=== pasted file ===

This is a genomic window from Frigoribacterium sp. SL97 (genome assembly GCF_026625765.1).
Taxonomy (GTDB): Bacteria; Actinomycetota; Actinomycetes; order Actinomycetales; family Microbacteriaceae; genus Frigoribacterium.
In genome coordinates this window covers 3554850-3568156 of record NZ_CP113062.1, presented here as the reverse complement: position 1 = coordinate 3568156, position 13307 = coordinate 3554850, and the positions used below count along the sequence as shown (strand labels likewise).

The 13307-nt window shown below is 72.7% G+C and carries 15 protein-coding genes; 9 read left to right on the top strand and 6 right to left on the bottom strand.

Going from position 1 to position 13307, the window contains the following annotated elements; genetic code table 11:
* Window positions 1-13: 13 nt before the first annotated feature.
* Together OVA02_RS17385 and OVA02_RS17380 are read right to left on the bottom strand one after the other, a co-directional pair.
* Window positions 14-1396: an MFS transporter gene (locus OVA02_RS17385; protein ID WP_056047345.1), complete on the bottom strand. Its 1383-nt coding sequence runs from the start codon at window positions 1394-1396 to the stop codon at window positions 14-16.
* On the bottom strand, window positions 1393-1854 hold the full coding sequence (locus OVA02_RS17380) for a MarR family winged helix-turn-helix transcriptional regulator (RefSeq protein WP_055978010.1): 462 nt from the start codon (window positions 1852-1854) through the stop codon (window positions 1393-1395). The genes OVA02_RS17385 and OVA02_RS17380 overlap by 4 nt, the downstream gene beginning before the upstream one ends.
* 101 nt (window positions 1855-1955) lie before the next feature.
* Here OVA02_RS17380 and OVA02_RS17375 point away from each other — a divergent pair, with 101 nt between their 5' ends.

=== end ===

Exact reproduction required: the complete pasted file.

This is a genomic window from Frigoribacterium sp. SL97 (genome assembly GCF_026625765.1).
Taxonomy (GTDB): Bacteria; Actinomycetota; Actinomycetes; order Actinomycetales; family Microbacteriaceae; genus Frigoribacterium.
In genome coordinates this window covers 3554850-3568156 of record NZ_CP113062.1, presented here as the reverse complement: position 1 = coordinate 3568156, position 13307 = coordinate 3554850, and the positions used below count along the sequence as shown (strand labels likewise).

The 13307-nt window shown below is 72.7% G+C and carries 15 protein-coding genes; 9 read left to right on the top strand and 6 right to left on the bottom strand.

Going from position 1 to position 13307, the window contains the following annotated elements; genetic code table 11:
* Window positions 1-13: 13 nt before the first annotated feature.
* Together OVA02_RS17385 and OVA02_RS17380 are read right to left on the bottom strand one after the other, a co-directional pair.
* Window positions 14-1396: an MFS transporter gene (locus OVA02_RS17385; protein ID WP_056047345.1), complete on the bottom strand. Its 1383-nt coding sequence runs from the start codon at window positions 1394-1396 to the stop codon at window positions 14-16.
* On the bottom strand, window positions 1393-1854 hold the full coding sequence (locus OVA02_RS17380) for a MarR family winged helix-turn-helix transcriptional regulator (RefSeq protein WP_055978010.1): 462 nt from the start codon (window positions 1852-1854) through the stop codon (window positions 1393-1395). The genes OVA02_RS17385 and OVA02_RS17380 overlap by 4 nt, the downstream gene beginning before the upstream one ends.
* 101 nt (window positions 1855-1955) lie before the next feature.
* Here OVA02_RS17380 and OVA02_RS17375 point away from each other — a divergent pair, with 101 nt between their 5' ends.